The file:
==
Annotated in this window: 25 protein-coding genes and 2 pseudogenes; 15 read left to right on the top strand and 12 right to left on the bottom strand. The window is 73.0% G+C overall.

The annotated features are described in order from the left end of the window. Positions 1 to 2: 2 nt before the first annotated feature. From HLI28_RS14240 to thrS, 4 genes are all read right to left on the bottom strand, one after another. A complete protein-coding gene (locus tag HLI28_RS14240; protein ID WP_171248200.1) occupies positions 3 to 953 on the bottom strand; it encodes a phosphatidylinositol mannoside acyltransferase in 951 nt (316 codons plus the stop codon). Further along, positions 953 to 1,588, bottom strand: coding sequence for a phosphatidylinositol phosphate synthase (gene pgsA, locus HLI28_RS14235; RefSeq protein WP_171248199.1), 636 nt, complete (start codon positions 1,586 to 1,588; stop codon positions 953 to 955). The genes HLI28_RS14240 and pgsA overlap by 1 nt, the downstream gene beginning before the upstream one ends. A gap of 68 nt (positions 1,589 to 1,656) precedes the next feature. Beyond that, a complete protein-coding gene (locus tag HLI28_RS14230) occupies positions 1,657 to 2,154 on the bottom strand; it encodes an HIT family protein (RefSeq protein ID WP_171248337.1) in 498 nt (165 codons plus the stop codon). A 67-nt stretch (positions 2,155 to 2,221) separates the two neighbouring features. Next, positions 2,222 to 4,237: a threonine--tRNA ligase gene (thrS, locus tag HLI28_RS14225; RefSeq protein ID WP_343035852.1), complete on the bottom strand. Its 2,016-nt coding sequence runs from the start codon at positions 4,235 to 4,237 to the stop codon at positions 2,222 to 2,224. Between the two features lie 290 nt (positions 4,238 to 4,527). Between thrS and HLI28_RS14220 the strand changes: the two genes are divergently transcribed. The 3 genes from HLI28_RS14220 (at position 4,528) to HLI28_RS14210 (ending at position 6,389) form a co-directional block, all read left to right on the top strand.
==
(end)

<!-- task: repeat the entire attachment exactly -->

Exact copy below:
Annotated in this window: 25 protein-coding genes and 2 pseudogenes; 15 read left to right on the top strand and 12 right to left on the bottom strand. The window is 73.0% G+C overall.

The annotated features are described in order from the left end of the window. Positions 1 to 2: 2 nt before the first annotated feature. From HLI28_RS14240 to thrS, 4 genes are all read right to left on the bottom strand, one after another. A complete protein-coding gene (locus tag HLI28_RS14240; protein ID WP_171248200.1) occupies positions 3 to 953 on the bottom strand; it encodes a phosphatidylinositol mannoside acyltransferase in 951 nt (316 codons plus the stop codon). Further along, positions 953 to 1,588, bottom strand: coding sequence for a phosphatidylinositol phosphate synthase (gene pgsA, locus HLI28_RS14235; RefSeq protein WP_171248199.1), 636 nt, complete (start codon positions 1,586 to 1,588; stop codon positions 953 to 955). The genes HLI28_RS14240 and pgsA overlap by 1 nt, the downstream gene beginning before the upstream one ends. A gap of 68 nt (positions 1,589 to 1,656) precedes the next feature. Beyond that, a complete protein-coding gene (locus tag HLI28_RS14230) occupies positions 1,657 to 2,154 on the bottom strand; it encodes an HIT family protein (RefSeq protein ID WP_171248337.1) in 498 nt (165 codons plus the stop codon). A 67-nt stretch (positions 2,155 to 2,221) separates the two neighbouring features. Next, positions 2,222 to 4,237: a threonine--tRNA ligase gene (thrS, locus tag HLI28_RS14225; RefSeq protein ID WP_343035852.1), complete on the bottom strand. Its 2,016-nt coding sequence runs from the start codon at positions 4,235 to 4,237 to the stop codon at positions 2,222 to 2,224. Between the two features lie 290 nt (positions 4,238 to 4,527). Between thrS and HLI28_RS14220 the strand changes: the two genes are divergently transcribed. The 3 genes from HLI28_RS14220 (at position 4,528) to HLI28_RS14210 (ending at position 6,389) form a co-directional block, all read left to right on the top strand.